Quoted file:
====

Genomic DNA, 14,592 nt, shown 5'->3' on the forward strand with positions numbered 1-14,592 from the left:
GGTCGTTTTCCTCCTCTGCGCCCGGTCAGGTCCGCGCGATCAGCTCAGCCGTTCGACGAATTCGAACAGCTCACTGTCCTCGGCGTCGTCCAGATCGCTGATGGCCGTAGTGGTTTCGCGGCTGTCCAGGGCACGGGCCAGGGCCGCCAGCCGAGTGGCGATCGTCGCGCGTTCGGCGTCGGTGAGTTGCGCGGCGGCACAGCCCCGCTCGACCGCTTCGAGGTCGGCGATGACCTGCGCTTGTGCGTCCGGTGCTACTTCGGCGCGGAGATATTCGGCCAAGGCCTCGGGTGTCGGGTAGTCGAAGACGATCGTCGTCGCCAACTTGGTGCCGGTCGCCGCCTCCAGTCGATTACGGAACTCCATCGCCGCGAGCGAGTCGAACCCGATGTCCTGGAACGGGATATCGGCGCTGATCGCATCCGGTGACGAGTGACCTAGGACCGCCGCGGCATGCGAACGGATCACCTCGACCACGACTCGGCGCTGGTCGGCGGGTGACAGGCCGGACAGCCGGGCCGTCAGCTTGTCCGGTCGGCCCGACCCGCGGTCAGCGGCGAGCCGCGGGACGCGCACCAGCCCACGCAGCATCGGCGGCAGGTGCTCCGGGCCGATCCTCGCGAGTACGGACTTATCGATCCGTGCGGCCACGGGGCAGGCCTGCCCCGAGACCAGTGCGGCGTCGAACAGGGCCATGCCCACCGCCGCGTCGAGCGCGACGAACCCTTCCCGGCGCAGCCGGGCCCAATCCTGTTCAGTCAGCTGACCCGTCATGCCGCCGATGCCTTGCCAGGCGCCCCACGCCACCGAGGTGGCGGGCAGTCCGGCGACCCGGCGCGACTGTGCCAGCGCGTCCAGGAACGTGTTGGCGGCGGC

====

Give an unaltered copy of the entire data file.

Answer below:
Genomic DNA, 14,592 nt, shown 5'->3' on the forward strand with positions numbered 1-14,592 from the left:
GGTCGTTTTCCTCCTCTGCGCCCGGTCAGGTCCGCGCGATCAGCTCAGCCGTTCGACGAATTCGAACAGCTCACTGTCCTCGGCGTCGTCCAGATCGCTGATGGCCGTAGTGGTTTCGCGGCTGTCCAGGGCACGGGCCAGGGCCGCCAGCCGAGTGGCGATCGTCGCGCGTTCGGCGTCGGTGAGTTGCGCGGCGGCACAGCCCCGCTCGACCGCTTCGAGGTCGGCGATGACCTGCGCTTGTGCGTCCGGTGCTACTTCGGCGCGGAGATATTCGGCCAAGGCCTCGGGTGTCGGGTAGTCGAAGACGATCGTCGTCGCCAACTTGGTGCCGGTCGCCGCCTCCAGTCGATTACGGAACTCCATCGCCGCGAGCGAGTCGAACCCGATGTCCTGGAACGGGATATCGGCGCTGATCGCATCCGGTGACGAGTGACCTAGGACCGCCGCGGCATGCGAACGGATCACCTCGACCACGACTCGGCGCTGGTCGGCGGGTGACAGGCCGGACAGCCGGGCCGTCAGCTTGTCCGGTCGGCCCGACCCGCGGTCAGCGGCGAGCCGCGGGACGCGCACCAGCCCACGCAGCATCGGCGGCAGGTGCTCCGGGCCGATCCTCGCGAGTACGGACTTATCGATCCGTGCGGCCACGGGGCAGGCCTGCCCCGAGACCAGTGCGGCGTCGAACAGGGCCATGCCCACCGCCGCGTCGAGCGCGACGAACCCTTCCCGGCGCAGCCGGGCCCAATCCTGTTCAGTCAGCTGACCCGTCATGCCGCCGATGCCTTGCCAGGCGCCCCACGCCACCGAGGTGGCGGGCAGTCCGGCGACCCGGCGCGACTGTGCCAGCGCGTCCAGGAACGTGTTGGCGGCGGC